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People with bone, joint and muscle pain experienced worse symptoms during lockdown, according to new research from the University of East Anglia (UEA).

A new study published today in the journal Rheumatology: Advances in Practice shows that the majority of people with musculoskeletal (MSK) pain reported increased symptoms as the nation adhered to new government restrictions designed to stop the spread of the coronavirus.

‘Accessing health services for musculoskeletal diseases during early COVID-19 lockdown: results from a UK population survey’ also underlines that those who experienced the most social isolation and loneliness were less likely to access healthcare.

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600 people across the UK were surveyed as part of the study to see how those with bone, joint and muscle pain coped in lockdown.

The study was led by Dr Toby Smith, from UEA’s School of Health Sciences, and Prof Alex MacGregor, from UEA’s Norwich Medical School.

Dr Toby Smith said: “Bone, joint and muscle pain is a major cause of disability for people across the UK. People with these problems often experience pain, joint stiffness, fatigue and muscle weaknesses.

“Bone, joint and muscle diseases are frequently managed with a combination of physical activity and medications.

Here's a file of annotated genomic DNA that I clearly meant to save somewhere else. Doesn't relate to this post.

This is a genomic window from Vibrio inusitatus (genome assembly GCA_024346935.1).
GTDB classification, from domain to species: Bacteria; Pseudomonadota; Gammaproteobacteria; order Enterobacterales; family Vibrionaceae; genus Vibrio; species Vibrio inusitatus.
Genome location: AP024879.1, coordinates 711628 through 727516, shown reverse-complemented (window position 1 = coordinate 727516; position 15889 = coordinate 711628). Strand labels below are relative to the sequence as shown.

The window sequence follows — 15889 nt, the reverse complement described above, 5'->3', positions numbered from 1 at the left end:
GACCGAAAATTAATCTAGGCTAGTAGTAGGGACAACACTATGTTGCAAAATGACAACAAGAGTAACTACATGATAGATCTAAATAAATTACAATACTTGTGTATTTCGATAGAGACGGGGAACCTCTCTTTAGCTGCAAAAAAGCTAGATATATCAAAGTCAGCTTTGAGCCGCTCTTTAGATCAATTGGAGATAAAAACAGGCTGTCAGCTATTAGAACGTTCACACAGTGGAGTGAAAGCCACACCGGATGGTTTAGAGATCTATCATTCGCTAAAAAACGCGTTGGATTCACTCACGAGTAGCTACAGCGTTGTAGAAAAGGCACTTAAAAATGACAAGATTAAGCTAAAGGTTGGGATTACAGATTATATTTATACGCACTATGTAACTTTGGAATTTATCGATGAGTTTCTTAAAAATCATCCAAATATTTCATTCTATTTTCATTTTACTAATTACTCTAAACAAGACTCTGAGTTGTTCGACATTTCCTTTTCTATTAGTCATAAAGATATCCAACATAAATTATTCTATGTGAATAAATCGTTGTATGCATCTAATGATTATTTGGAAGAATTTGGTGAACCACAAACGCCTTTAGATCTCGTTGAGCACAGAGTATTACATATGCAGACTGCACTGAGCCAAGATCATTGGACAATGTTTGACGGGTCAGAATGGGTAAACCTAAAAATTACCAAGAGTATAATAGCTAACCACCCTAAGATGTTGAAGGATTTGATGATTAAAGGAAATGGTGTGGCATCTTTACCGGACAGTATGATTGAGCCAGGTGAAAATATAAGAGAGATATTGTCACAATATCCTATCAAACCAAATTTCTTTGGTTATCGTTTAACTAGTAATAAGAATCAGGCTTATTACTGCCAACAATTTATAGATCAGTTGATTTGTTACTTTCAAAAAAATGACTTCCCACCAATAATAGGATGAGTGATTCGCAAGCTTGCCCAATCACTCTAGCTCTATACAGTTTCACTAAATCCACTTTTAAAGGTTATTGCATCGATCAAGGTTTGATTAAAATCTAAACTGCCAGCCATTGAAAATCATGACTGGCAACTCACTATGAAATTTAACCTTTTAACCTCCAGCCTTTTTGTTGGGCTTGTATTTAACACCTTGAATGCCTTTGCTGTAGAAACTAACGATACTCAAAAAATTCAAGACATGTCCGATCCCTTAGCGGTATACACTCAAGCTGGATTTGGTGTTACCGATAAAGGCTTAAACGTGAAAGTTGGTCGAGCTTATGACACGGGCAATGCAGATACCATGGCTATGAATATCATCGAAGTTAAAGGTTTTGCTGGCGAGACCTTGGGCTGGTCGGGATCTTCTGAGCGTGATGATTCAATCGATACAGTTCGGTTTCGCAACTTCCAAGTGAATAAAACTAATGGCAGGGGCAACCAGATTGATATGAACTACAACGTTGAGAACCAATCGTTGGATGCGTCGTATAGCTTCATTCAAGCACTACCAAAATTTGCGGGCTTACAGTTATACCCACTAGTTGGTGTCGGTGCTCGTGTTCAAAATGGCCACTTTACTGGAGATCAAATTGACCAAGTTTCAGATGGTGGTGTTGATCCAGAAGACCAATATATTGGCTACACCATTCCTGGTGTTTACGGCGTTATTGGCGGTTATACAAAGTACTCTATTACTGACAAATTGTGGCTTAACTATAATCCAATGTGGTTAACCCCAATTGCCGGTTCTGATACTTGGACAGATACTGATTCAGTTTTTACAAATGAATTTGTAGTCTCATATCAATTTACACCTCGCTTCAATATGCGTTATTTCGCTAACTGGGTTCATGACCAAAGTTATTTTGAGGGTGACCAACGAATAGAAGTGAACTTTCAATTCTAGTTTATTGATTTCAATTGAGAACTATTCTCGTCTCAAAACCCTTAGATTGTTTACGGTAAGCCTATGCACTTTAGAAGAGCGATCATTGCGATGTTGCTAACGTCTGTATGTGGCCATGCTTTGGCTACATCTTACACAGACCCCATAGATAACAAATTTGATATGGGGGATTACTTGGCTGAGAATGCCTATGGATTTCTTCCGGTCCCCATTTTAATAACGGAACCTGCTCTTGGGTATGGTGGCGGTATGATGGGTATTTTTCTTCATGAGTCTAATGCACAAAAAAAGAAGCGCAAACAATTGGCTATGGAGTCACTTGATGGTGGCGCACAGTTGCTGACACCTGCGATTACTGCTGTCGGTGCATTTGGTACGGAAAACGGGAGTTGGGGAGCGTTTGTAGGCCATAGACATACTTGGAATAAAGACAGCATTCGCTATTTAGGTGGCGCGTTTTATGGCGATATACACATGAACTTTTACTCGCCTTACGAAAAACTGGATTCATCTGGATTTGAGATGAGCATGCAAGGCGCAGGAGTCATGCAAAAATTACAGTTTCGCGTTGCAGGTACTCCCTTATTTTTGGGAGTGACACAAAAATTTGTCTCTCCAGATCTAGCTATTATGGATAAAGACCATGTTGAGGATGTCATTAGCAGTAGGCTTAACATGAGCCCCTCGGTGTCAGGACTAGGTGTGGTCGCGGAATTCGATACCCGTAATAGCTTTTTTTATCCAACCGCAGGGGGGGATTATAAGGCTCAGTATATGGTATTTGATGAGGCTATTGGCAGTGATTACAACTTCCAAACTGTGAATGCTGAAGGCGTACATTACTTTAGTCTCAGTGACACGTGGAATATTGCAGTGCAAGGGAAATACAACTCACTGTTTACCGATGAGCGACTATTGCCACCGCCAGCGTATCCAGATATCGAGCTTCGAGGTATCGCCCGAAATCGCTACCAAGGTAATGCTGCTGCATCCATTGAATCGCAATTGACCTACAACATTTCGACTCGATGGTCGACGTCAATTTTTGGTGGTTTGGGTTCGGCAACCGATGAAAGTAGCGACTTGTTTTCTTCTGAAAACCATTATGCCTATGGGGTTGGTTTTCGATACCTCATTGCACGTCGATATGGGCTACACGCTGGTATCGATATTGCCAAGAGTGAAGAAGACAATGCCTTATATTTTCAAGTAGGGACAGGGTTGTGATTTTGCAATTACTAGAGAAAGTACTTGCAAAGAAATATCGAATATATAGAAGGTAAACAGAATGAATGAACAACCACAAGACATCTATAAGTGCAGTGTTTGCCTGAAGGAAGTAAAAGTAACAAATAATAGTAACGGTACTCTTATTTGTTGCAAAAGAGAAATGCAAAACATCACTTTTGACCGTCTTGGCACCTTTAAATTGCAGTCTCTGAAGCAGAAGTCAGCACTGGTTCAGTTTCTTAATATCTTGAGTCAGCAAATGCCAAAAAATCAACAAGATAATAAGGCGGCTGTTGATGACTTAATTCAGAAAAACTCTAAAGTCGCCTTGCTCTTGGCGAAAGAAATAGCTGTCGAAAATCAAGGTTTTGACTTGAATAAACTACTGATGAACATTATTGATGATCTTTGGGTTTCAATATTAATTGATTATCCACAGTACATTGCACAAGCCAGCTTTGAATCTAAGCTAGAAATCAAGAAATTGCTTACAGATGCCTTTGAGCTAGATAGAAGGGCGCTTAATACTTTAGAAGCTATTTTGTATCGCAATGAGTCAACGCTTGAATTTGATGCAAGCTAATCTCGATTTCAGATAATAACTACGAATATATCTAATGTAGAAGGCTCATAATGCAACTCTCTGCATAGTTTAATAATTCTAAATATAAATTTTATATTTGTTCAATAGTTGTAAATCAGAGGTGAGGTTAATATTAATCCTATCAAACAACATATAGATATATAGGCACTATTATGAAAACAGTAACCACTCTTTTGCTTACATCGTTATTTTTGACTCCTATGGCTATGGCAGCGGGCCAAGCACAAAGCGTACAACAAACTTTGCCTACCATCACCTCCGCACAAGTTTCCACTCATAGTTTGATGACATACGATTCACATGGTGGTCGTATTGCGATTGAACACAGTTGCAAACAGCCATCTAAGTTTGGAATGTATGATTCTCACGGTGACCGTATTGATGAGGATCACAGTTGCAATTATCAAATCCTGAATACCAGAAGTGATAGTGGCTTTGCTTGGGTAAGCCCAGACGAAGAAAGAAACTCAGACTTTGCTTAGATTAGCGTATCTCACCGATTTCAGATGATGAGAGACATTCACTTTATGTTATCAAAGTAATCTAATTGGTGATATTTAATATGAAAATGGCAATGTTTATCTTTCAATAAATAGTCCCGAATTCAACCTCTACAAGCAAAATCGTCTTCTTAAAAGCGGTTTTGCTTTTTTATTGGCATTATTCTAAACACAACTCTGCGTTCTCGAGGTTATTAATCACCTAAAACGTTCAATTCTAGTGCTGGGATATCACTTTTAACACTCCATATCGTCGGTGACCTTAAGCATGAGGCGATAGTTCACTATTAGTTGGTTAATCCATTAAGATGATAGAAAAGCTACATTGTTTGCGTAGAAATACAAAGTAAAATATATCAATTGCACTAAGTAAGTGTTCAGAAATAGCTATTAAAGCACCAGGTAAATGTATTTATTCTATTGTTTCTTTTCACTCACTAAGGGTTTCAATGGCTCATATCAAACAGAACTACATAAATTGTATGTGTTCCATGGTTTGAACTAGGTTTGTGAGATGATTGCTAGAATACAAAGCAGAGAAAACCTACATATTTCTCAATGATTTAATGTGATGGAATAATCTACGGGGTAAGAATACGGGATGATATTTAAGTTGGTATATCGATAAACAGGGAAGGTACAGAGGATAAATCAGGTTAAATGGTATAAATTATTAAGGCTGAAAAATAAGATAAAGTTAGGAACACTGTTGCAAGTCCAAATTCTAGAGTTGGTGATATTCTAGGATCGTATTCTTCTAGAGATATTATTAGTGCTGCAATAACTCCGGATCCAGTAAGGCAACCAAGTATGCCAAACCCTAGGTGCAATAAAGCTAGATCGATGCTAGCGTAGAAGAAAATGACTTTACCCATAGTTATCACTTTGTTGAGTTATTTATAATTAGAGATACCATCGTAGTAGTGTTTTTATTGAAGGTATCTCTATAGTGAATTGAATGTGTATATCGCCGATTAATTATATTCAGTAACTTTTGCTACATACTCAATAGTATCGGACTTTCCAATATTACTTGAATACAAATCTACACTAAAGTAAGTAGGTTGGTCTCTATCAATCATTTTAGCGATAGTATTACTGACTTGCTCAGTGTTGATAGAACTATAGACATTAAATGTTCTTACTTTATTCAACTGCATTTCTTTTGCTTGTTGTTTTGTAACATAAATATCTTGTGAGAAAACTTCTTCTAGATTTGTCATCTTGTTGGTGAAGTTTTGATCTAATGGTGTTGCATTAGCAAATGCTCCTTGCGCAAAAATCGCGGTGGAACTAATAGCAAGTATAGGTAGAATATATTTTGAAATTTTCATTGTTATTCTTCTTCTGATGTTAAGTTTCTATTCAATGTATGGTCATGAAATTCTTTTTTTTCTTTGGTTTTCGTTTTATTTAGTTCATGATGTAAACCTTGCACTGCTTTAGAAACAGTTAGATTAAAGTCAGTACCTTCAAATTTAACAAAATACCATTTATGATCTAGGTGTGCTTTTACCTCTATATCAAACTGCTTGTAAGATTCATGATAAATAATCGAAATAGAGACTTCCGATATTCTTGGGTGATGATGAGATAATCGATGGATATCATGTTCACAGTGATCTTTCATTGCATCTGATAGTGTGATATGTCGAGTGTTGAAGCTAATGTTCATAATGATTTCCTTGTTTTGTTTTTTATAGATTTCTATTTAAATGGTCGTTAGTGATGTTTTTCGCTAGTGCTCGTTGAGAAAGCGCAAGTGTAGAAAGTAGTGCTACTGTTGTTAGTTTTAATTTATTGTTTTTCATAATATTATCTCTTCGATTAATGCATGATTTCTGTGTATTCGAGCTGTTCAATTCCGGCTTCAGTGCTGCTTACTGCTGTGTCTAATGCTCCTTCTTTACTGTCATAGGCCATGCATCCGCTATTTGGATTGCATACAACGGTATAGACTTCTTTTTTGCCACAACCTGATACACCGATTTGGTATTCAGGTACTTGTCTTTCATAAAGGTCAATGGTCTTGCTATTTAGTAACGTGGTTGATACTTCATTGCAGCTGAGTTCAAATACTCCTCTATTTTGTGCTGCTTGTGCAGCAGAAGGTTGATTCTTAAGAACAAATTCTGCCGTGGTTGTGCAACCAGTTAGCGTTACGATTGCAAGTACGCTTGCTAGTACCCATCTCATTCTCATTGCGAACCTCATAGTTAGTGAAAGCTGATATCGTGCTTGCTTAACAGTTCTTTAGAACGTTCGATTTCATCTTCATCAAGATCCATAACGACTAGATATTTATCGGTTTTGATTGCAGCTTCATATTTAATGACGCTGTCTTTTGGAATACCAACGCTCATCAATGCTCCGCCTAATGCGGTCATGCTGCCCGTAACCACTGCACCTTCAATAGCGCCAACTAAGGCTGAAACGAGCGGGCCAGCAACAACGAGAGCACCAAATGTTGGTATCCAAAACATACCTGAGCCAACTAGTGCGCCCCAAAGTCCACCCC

“Our results show that the coronavirus pandemic is a major challenge to people’s health and wellbeing, both to young and older people. When lockdown happened, we were worried that this may become a much greater problem – particularly for those with bone, joint and muscle pain.

“We wanted to know how the new restrictions might be affect pain, and better-understand who is most at risk of experiencing flare-ups, or reduced wellbeing due to social isolation and loneliness.”

The team launched an online survey in late April, five weeks after the start of lockdown in a group of 678 patients with a range of musculoskeletal diseases to see how the restrictions impacted their wellbeing and ability to access healthcare.

According to the results, 53 percent of respondents said their musculoskeletal symptoms had worsened since the start of lockdown and around 33 percent of patients reported needing to access their GP or hospital rheumatology department.

Furthermore, 88 percent of people said they reported difficulty accessing medication, but 44 percent added that they needed the assistance of others to do this.

Prof MacGregor, who also works at the Rheumatology Department at the Norfolk and Norwich University Hospital (NNUH), added: “This survey, conducted in the early stages of the UK lockdown, suggests that there have been immediate negative consequences for people with musculoskeletal disease.

“Despite the swift transformations in the configuration of healthcare that have taken place, patients have in the main been able to access primary care and hospital rheumatology departments. However, those with higher levels of social isolation access healthcare the least.

“Should further isolation measures need to be enforced as we have seen in some part of the UK as the pandemic continues, particular efforts should be made to protect and support the socially isolated as a vulnerable group.

“Healthcare providers should reach out to individual patients who do not come forward for advice, and who might be silently struggling with their disease.”

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